Karma of Negligence

Firstly my respects to Venerables Sujato and Brahmali and many thanks to everyone who has made this series possible.

It has been made very clear to me that karma is intentional action. I was wondering whether the Buddha ever talked about karma in reference to a failure to act, for example, in the context of a duty-bound relationship, or where failure to act may foreseeably lead to harm?

This has been puzzling me because in civil law countries like France, there is a duty, for example, for a strong swimmer to rescue a drowning child. In common law countries like Australia (except NT) there is no such general duty because it would impose on people’s freedom. Would pushing someone into a lake be karmically different to watching them drown without helping?

I know the discussion on Claralynn’s post (karma of unintentional actions) indicated that karma may not be useful as a complete ethical system but any thoughts would be appreciated.


I seems that the suttas almost always use the same stock phrasing when talking about wholesome and unwholesome actions. I don’t remember any occasions where the Buddha talked about kamma in that way but maybe the venerable monks can point out some EBT where he does.

I guess if we think of kamma as intention, it really doesn’t matter if we act out of harmful intention or don’t act out of harmful intention, in any case it’s the harmful intention that makes the kamma bad kamma.

So pushing someone into a lake with the intention to kill them would be much worse than pushing someone into a lake for “fun”. Similarly, watching someone drown without helping because you want them to die would be much worse than watching someone drown without helping because you can’t swim. All those cases would be karmically different.


Very interesting question Jacqueline.

For clarification: could you possibly explain 1. what is the difference between a civil law country and common law country; 2. how these differences would come to be; 3. whether you consider either of these models to be pertinent to society at the time of the Buddha?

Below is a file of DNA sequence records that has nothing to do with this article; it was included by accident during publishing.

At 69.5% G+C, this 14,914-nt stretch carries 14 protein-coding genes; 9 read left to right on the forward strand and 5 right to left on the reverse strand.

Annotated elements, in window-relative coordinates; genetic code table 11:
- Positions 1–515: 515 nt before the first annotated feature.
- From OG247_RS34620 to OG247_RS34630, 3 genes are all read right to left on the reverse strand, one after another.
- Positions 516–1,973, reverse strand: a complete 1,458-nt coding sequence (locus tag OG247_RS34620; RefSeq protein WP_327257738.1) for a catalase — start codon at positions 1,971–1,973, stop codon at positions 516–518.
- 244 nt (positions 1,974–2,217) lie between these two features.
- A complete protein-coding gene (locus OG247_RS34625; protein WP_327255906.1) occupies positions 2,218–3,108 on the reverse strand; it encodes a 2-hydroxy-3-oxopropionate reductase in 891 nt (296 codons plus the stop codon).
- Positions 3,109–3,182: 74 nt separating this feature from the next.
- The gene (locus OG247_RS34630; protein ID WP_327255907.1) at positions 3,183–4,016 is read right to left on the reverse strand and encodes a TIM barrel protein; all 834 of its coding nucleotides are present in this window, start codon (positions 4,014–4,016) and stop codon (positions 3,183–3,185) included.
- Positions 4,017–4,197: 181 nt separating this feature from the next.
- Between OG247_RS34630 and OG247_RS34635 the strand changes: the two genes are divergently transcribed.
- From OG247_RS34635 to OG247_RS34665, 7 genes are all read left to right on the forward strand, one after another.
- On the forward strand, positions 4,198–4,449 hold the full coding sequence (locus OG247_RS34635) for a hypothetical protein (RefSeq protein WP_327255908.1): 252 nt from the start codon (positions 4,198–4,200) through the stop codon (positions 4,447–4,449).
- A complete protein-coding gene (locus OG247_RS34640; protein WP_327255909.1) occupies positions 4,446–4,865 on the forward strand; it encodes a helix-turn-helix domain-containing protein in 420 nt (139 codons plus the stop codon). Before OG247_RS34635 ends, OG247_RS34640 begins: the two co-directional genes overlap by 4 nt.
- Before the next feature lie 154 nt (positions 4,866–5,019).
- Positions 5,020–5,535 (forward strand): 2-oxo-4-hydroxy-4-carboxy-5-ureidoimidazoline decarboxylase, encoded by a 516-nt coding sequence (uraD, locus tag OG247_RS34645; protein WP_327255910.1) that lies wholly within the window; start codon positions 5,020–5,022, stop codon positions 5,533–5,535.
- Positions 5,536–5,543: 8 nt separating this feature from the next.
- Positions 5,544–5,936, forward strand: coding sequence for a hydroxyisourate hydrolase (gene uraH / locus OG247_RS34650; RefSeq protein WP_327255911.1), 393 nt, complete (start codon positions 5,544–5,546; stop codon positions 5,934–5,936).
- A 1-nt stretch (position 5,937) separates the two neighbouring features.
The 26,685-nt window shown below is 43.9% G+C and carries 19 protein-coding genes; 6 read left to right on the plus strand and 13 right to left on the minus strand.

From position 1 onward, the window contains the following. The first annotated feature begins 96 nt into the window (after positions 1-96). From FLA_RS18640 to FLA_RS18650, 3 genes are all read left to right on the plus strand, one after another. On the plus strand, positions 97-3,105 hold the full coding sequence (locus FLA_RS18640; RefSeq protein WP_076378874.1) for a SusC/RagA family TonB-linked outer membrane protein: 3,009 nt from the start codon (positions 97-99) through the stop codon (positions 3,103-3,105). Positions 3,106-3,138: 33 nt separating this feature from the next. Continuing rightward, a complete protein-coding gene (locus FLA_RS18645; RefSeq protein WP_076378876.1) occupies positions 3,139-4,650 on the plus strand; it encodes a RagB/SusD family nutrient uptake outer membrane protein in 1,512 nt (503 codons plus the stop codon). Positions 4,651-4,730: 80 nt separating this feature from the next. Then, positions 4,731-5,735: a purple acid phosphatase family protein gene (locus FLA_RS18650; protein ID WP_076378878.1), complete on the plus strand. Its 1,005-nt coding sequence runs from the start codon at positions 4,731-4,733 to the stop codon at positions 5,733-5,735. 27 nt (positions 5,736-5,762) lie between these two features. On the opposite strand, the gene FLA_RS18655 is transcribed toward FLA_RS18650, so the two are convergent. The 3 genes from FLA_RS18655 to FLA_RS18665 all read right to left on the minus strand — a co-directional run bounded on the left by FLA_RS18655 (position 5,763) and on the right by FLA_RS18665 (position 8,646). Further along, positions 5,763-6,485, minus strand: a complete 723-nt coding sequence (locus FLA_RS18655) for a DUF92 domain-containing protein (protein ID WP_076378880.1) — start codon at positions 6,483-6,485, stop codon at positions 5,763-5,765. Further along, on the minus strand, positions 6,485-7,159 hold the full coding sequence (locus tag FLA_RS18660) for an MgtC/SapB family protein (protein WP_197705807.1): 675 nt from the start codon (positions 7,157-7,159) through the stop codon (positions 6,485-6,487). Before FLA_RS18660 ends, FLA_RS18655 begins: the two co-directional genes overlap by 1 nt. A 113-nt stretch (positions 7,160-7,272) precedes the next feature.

My interest stems from understanding how different responsibilities conveyed to us as young and impressionable citizens conditions our thinking and actions as we grow up.


This is a classical ethical problem, but I wasn’t aware that the law was so different!

But to answer your question, yes, sometimes non-doing can be regarded as intentional action.

A very clear example is given in the introduction (nidāna) of the Patimokkha, where it is describes how the monks are to behave while the Patimokkha is recited.

Tuṇhībhāvena kho panāyasmante parisuddhāti vedissāmi. Yathā kho pana pac­ce­ka­puṭṭhassa veyyākaraṇaṃ hoti, evamevaṃ
evarūpāya parisāya yāvatatiyaṃ anussāvitaṃ hoti. Yo pana bhikkhu yāvatatiyaṃ anussāviyamāne saramāno santiṃ āpattiṃ nāvikareyya, sam­pajā­na­musā­vādassa hoti.

By remaining silent the venerables make known their purity. Just like one would answer when questioned individually, in the same way in this kind of assembly one is informed three times. If a monk, when informed up to the third time, does not declare an offence they remember, this is a deliberate lie.

So here it is very explicit: not speaking is a deliberate lie.


Sadhu Bhante that is extremely helpful.

I am not an expert but there are a few differences: civil law is code-based, whereas common law relies more heavily on judgments from previous cases. In practice, the differences don’t tend to be so large. Civil law systems developed from Roman law, which had a pre-existing code, whereas common law systems developed from the customary practices of Saxon law. The development of the vinaya can be compared to the case-by-case development of common law. Maybe there’s some link there to the customs of Magadha. Besides the references to law and social order in suttas like the Cakkavatti Sihanada Sutta, the Aggañña Sutta, or even the Mahaparinibbana Sutta, and in the vinaya, I don’t think the Buddha has been recorded as discussing secular law in any depth.